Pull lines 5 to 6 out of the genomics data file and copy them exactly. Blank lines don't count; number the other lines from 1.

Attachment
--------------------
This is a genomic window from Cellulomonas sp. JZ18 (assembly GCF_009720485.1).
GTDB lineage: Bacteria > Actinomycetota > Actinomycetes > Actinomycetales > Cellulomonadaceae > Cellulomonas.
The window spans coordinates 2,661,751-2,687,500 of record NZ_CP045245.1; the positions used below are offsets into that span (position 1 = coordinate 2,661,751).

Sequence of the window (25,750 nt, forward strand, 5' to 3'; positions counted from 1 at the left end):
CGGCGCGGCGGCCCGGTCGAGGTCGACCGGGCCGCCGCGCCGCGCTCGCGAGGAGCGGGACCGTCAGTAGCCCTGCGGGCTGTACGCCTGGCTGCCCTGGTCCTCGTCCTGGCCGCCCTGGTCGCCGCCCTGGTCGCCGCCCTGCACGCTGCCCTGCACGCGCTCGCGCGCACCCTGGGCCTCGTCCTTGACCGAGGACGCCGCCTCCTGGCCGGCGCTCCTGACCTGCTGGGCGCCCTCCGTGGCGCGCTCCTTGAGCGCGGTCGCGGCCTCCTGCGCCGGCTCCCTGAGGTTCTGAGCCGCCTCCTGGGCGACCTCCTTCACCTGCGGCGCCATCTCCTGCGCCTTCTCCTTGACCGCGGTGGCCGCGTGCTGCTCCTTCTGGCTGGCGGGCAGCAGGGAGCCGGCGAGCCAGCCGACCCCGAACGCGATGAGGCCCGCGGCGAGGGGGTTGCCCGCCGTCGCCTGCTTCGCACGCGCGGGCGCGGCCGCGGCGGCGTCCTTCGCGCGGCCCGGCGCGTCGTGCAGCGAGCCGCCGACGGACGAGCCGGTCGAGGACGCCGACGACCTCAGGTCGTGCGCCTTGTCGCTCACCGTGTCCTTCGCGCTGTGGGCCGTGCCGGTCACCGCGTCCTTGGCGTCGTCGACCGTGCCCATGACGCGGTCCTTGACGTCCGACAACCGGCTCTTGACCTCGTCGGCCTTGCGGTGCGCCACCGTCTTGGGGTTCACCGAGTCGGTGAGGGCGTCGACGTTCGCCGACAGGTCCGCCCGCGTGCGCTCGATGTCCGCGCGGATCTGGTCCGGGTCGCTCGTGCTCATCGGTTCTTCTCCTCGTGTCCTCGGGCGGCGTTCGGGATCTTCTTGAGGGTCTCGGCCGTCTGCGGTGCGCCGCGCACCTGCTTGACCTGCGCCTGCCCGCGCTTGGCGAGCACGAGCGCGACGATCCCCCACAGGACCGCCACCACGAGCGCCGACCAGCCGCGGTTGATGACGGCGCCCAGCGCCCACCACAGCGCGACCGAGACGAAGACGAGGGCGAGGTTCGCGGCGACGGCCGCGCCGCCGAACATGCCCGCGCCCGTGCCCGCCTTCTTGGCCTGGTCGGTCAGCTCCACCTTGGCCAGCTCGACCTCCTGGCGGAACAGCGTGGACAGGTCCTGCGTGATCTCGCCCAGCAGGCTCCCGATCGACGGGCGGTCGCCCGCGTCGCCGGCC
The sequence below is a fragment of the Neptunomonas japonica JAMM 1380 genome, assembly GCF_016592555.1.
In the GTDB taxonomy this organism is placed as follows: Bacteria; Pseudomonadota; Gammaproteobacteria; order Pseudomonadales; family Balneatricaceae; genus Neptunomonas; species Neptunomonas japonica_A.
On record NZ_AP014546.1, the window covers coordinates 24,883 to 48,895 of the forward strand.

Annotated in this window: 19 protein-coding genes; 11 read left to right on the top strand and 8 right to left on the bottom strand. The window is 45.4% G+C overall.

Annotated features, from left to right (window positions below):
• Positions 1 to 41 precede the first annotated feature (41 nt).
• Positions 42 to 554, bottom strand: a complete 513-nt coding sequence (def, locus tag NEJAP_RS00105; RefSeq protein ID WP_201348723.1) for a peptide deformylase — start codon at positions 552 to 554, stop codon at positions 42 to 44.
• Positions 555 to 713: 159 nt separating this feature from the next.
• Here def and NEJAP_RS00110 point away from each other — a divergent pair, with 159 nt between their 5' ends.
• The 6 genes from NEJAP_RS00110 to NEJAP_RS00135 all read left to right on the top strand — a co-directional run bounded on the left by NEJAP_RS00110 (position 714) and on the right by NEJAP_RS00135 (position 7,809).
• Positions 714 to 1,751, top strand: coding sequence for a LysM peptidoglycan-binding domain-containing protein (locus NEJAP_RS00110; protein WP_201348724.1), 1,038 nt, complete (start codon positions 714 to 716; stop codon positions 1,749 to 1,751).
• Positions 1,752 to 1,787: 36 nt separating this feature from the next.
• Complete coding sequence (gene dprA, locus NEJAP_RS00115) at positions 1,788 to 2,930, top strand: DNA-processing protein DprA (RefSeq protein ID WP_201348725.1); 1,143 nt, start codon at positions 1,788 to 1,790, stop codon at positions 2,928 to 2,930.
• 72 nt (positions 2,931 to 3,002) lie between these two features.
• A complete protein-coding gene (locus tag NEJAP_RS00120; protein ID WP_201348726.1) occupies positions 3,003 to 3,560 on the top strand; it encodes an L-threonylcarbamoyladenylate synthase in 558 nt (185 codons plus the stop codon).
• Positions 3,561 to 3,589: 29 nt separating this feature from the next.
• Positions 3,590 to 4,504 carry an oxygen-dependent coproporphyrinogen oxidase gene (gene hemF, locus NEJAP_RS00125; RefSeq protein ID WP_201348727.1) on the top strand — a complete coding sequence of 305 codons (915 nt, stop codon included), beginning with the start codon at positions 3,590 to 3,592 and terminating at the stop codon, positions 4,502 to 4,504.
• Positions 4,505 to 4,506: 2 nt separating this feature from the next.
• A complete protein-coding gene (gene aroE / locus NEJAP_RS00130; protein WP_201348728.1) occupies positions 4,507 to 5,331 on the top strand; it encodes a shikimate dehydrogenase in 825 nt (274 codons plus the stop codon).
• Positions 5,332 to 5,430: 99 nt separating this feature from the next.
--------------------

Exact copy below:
CGGCGCGGCGGCCCGGTCGAGGTCGACCGGGCCGCCGCGCCGCGCTCGCGAGGAGCGGGACCGTCAGTAGCCCTGCGGGCTGTACGCCTGGCTGCCCTGGTCCTCGTCCTGGCCGCCCTGGTCGCCGCCCTGGTCGCCGCCCTGCACGCTGCCCTGCACGCGCTCGCGCGCACCCTGGGCCTCGTCCTTGACCGAGGACGCCGCCTCCTGGCCGGCGCTCCTGACCTGCTGGGCGCCCTCCGTGGCGCGCTCCTTGAGCGCGGTCGCGGCCTCCTGCGCCGGCTCCCTGAGGTTCTGAGCCGCCTCCTGGGCGACCTCCTTCACCTGCGGCGCCATCTCCTGCGCCTTCTCCTTGACCGCGGTGGCCGCGTGCTGCTCCTTCTGGCTGGCGGGCAGCAGGGAGCCGGCGAGCCAGCCGACCCCGAACGCGATGAGGCCCGCGGCGAGGGGGTTGCCCGCCGTCGCCTGCTTCGCACGCGCGGGCGCGGCCGCGGCGGCGTCCTTCGCGCGGCCCGGCGCGTCGTGCAGCGAGCCGCCGACGGACGAGCCGGTCGAGGACGCCGACGACCTCAGGTCGTGCGCCTTGTCGCTCACCGTGTCCTTCGCGCTGTGGGCCGTGCCGGTCACCGCGTCCTTGGCGTCGTCGACCGTGCCCATGACGCGGTCCTTGACGTCCGACAACCGGCTCTTGACCTCGTCGGCCTTGCGGTGCGCCACCGTCTTGGGGTTCACCGAGTCGGTGAGGGCGTCGACGTTCGCCGACAGGTCCGCCCGCGTGCGCTCGATGTCCGCGCGGATCTGGTCCGGGTCGCTCGTGCTCATCGGTTCTTCTCCTCGTGTCCTCGGGCGGCGTTCGGGATCTTCTTGAGGGTCTCGGCCGTCTGCGGTGCGCCGCGCACCTGCTTGACCTGCGCCTGCCCGCGCTTGGCGAGCACGAGCGCGACGATCCCCCACAGGACCGCCACCACGAGCGCCGACCAGCCGCGGTTGATGACGGCGCCCAGCGCCCACCACAGCGCGACCGAGACGAAGACGAGGGCGAGGTTCGCGGCGACGGCCGCGCCGCCGAACATGCCCGCGCCCGTGCCCGCCTTCTTGGCCTGGTCGGTCAGCTCCACCTTGGCCAGCTCGACCTCCTGGCGGAACAGCGTGGACAGGTCCTGCGTGATCTCGCCCAGCAGGCTCCCGATCGACGGGCGGTCGCCCGCGTCGCCGGCC
The sequence below is a fragment of the Neptunomonas japonica JAMM 1380 genome, assembly GCF_016592555.1.